Photographer's Note

Putney Bridge is a bridge crossing of the River Thames in west London, linking Putney on the south side with Fulham to the north. The bridge has medieval parish churches at each end. In its first guise, from 1729 to 1886 it was in a different position on its north side and in many official records was also known as Fulham Bridge.

One story runs that "in 1720 Sir Robert Walpole (the following year considered the first Prime Minister) was returning from seeing George I at Kingston on Thames and being in a hurry to get to the House of Commons rode together with his servant to Putney to take the ferry across to Fulham. The ferry boat was on the opposite side, however and the waterman, who was drinking in the Swan, ignored the calls of Sir Robert and his servant and they were obliged to take another route." Walpole vowed that a bridge would replace the ferry.

The then Prince of Wales equally "was often inconvenienced by the ferry when returning from hunting in Richmond Park and asked Walpole to use his influence by supporting the bridge."

The legal framework for construction of a bridge was approved by an Act of Parliament in 1726. Built by local master carpenter Thomas Phillips to a design by architect Sir Jacob Acworth, the first bridge was opened in November 1729, to become the only bridge between London Bridge and Kingston Bridge at the time. A toll bridge, it had tollbooths at either end of the timber-built structure.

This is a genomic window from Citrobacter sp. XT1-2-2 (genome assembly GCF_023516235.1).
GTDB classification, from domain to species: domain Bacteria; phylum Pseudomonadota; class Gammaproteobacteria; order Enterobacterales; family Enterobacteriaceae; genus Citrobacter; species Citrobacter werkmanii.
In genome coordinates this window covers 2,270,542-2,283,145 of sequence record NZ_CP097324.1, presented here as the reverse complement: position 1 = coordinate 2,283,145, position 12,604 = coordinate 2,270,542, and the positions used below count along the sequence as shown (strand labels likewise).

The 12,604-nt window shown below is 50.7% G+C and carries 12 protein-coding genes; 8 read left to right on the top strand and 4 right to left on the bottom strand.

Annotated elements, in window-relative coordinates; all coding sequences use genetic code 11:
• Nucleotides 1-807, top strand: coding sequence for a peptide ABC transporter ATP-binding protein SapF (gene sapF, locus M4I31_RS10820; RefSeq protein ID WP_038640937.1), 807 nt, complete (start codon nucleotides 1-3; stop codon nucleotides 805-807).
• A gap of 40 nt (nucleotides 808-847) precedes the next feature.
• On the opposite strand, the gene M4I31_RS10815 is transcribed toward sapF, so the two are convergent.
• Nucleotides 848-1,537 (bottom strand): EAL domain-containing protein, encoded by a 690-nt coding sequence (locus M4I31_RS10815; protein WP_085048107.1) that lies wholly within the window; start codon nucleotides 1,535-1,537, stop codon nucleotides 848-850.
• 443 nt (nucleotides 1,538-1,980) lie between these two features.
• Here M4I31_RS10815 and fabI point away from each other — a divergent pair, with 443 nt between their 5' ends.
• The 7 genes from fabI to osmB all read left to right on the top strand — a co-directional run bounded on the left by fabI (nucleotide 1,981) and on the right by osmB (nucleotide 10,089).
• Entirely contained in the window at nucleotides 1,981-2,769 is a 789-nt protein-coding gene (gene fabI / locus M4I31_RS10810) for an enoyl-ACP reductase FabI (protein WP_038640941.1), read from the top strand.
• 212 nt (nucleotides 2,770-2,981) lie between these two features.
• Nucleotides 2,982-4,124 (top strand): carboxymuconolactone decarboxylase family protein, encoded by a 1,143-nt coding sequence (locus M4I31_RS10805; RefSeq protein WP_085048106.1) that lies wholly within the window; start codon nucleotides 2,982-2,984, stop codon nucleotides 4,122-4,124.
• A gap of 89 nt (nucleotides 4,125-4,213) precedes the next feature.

In October 1795, Mary Wollstonecraft, philosopher and early women's equality advocate, allegedly planned to commit suicide by jumping from the bridge, because she had returned from a trip to Sweden to discover that her lover was involved with an actress from London.

The bridge has been the starting point for The Boat Race since 1845 when the course was revised. The competitors are currently 32 men of Oxford and University of Cambridge (two crews of first and second eights) however women's eights will compete this for the first time in 2015, having since 1927 competed a shorter varsity race in Henley also in the early spring.

The bridge was badly damaged by the collision of a river barge in 1870. Although part of the bridge was subsequently replaced, soon the entire bridge would be demolished, and in 1886 was replaced by the stone bridge

The north side of the bridge is 120m WSW of Putney Bridge tube station which is in the park-sandwiched Hurlingham neighbourhood of Fulham. Parkland to the west includes the gardens of Fulham Palace, historic home of the Bishops of London. The south side of the bridge has next to its church, a rounded glass-prowed ship-shaped 21st century building, Putney Wharf Tower, one of the tallest buildings in Putney.

The current format is three lanes southbound (including one bus lane) and one lane (including cycle lane/bus stop) northbound. Putney High Street, a main approach is the main axis of a very commercial district centre.

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Photo Information
  • Copyright: Iain Richardson (RhodieIke) Gold Star Critiquer/Gold Note Writer [C: 835 W: 1 N: 2666] (11744)
  • Genre: Places
  • Medium: Color
  • Date Taken: 2014-05-03
  • Categories: Architecture
  • Exposure: f/8, 1/320 seconds
  • More Photo Info: view
  • Photo Version: Original Version
  • Date Submitted: 2014-05-06 2:43
Viewed: 826
Points: 8
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Additional Photos by Iain Richardson (RhodieIke) Gold Star Critiquer/Gold Note Writer [C: 835 W: 1 N: 2666] (11744)
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